Skip to main content

Improvements need to be nurtured - don't walk away!

How many times have you started an improvement project, handed it over and then watched it fall over?

Too many?

When we hand over projects to another person we often have expectations that they will do it the way that we would expect them to do it.

It is unlikely that they will.

The reality is that most people need to be coached through at least the first phase of a project, and most likely will need ongoing support during the life of the project.

The better they get at delivering change projects the less support they will need in the future.

But, for now, with someone not used to making change happen you will need to provide this support.

Something to think about

Here are some questions to help you get started with changing how you support your staff when they are running change projects:

  • How do you ensure they have clarity about what you want them to do?
  • How often do you need to check in with them at the start of a project?
  • What do you need to give to them at the start of a project, to give them the best chance of succeeding?
  • What obstacles do you think that they will encounter?
  • Do you need to remove any of these obstacles?
  • What ongoing communication, or reporting, do you want during the life of the project?
  • Will there be milestones, or gates, during the life of the project for your periodic approval?
  • What will you need to do, if anything, to sign the project off as completed at the end?

The above is designed to give you some food for thought.

Continuous improvement projects do need to be nurtured, especially in their early days, which usually means that the person delivering the change needs to be nurtured.

If you think about it you can usually standardise your approach and as a result increase the results you get from the projects that you initiate.

Giles



About the author
Giles Johnston is a Chartered Engineer who specialises in helping businesses to grow and improve through better business processes.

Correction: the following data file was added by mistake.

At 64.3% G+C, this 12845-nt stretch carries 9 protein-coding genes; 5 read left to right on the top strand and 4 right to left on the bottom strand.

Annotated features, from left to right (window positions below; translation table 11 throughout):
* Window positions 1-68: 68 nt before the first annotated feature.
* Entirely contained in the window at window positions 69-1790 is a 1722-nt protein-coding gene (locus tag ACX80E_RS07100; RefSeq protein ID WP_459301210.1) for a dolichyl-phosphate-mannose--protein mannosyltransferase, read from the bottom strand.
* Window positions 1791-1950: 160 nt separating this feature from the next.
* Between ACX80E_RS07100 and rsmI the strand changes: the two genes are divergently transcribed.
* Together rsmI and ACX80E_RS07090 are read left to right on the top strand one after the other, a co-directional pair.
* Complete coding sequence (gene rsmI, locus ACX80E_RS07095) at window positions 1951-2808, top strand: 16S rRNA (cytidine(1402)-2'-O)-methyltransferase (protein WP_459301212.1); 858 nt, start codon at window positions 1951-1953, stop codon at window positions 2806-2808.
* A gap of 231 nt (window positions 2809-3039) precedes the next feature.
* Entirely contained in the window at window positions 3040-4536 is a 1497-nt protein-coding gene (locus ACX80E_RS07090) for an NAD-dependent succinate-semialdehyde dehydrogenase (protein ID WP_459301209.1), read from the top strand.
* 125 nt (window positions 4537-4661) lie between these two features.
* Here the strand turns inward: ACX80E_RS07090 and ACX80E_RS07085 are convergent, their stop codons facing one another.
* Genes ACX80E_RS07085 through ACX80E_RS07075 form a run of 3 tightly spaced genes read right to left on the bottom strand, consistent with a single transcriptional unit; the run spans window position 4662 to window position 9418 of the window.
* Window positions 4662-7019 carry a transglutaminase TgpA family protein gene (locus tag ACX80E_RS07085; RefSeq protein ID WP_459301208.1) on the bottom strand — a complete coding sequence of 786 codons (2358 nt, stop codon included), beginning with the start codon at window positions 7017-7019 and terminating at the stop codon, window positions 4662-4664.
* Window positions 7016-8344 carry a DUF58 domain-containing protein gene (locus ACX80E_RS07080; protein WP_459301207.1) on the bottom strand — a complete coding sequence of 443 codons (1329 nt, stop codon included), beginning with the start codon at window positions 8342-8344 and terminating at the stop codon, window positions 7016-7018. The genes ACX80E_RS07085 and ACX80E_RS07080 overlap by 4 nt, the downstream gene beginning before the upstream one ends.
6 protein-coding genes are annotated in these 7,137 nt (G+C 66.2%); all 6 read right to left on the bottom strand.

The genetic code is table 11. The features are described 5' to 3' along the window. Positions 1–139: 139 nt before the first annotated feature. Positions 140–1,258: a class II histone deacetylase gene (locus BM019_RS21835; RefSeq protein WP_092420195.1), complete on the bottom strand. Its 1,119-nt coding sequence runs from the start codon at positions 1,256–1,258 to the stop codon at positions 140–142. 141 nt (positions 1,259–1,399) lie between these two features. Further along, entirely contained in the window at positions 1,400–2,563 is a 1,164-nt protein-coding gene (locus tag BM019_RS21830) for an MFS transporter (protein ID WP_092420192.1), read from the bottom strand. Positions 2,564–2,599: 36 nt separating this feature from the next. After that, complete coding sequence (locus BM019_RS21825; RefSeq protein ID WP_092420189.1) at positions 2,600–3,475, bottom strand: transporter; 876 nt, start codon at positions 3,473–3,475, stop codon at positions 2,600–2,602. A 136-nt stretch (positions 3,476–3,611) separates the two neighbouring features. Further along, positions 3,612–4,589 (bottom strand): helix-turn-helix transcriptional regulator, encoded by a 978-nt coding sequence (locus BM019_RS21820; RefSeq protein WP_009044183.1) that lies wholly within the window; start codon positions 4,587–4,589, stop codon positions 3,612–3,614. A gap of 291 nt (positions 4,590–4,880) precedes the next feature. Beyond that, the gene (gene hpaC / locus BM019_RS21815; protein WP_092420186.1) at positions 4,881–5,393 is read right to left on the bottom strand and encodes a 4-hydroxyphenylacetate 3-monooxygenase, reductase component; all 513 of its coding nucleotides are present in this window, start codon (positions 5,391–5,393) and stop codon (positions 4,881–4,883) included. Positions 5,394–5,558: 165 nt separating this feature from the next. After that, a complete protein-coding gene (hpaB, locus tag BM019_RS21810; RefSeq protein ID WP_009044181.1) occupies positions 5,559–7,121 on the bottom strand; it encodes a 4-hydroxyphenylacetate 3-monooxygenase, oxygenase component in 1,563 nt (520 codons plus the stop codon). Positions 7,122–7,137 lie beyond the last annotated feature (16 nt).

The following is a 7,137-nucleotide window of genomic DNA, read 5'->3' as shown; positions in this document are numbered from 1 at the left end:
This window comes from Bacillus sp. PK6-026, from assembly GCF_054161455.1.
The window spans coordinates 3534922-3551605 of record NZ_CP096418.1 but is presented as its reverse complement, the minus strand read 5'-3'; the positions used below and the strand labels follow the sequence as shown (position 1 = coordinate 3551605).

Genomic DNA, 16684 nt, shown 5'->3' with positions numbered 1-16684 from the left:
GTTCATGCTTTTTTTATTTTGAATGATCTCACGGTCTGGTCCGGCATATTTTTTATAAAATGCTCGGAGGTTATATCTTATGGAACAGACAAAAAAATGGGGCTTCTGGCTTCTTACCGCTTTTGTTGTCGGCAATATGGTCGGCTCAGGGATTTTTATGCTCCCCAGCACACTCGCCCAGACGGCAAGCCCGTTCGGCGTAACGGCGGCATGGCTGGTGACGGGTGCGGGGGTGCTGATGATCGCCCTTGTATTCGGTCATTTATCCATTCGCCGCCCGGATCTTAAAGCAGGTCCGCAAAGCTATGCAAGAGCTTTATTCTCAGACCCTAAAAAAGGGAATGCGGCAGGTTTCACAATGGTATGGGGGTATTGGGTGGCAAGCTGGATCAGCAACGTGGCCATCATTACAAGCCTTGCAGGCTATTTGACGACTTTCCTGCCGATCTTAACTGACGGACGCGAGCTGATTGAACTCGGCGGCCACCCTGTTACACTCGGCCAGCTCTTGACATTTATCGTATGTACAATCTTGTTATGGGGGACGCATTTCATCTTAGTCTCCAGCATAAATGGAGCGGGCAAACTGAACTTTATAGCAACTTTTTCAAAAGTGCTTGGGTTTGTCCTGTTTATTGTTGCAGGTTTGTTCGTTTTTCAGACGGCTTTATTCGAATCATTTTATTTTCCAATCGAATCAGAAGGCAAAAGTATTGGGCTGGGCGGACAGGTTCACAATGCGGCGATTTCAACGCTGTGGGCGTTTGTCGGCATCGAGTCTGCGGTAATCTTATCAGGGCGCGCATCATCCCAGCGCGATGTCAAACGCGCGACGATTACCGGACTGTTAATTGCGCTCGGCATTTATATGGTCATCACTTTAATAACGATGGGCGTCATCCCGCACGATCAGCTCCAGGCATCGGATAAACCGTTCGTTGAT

Giles is also the author of Business Process Re-Engineering and creator of the 'Making It Happen' continuous improvement toolkit.

Comments

Popular posts from this blog

Kamishibai Boards

Some tools are incredibly simple to use, and also deliver some amazing results. Kamishibai boards are a great example and are superb when you want some visual control over routine tasks. By the way Kamishibai is pronounced "come-e-she-bye" in case you were wondering!
As simple as you could want it, a Kamishibai board is a T-card system that has red cards glued to green
cards (so that each T-card has a red side and a green side). The red cards are for the incomplete tasks, where as the green cards symbolise that the work has been done. See the photo below of a board in use.
On the red side of the card you write the name of the task that needs to be completed, and if appropriate you can include details of how the task is to be completed. This is not expected to replace standard operating procedures, but can be a good opportunity for an aide memoire.
The boards can be organised for daily, weekly and even monthly cycles. They are great as part of a 5S implementation (the Susta…

Do You Put Enough Effort Into Changing How Your Business Works?

If you're reading this blog post it is a fair guess that you are looking to improve how your business works. So, what do you think about the question I have posed as the title of this article?
The reality is that if you could make a change happen with the same amount of effort that you current expend in your business changes would be happening left, right and centre. If you want to make a change stick in your business you need to increase your levels of effort temporarily. Without this increase in effort it is unlikely that the change you want will take place and sustain.
I recall when I worked as a Production Manager and the OTIF (On Time In Full) performance of our business was certainly not where it needed to be. For years the business had struggled to raise its level of performance; no additional effort had been expended. I planned out sixteen small improvement projects to address this and I got started with the changes. It was hard work at times and the work was on top of my…

Seeing the Improvement Wood for the Chaos Trees!

How are you feeling about your business the moment?

Are you feeling frustrated and irritated by the apparent lack of progress being made with your improvements?

If you answer ‘yes’ to this second question, don’t worry, you are not alone!

We all feel this way at times and the reason I am writing this article is that if you feel this way right now then I want to reassure you that there is a simple way to get out of this situation. I have been in this situation many times in both my operational life and as a consultant. It is normal and taking a deep breath and stepping back from the noise of the day-to-day is essential.

Let me take you through the three quick steps of Stopping, Assessing and Acting.


Take stock of where you are right now

In order for us to step back and try and see some of the ‘improvement wood’ as I refer to in the title of this article we need to have a simple question to focus our attention. A question I recommend that you ask is:

“Do our current processes suit the need…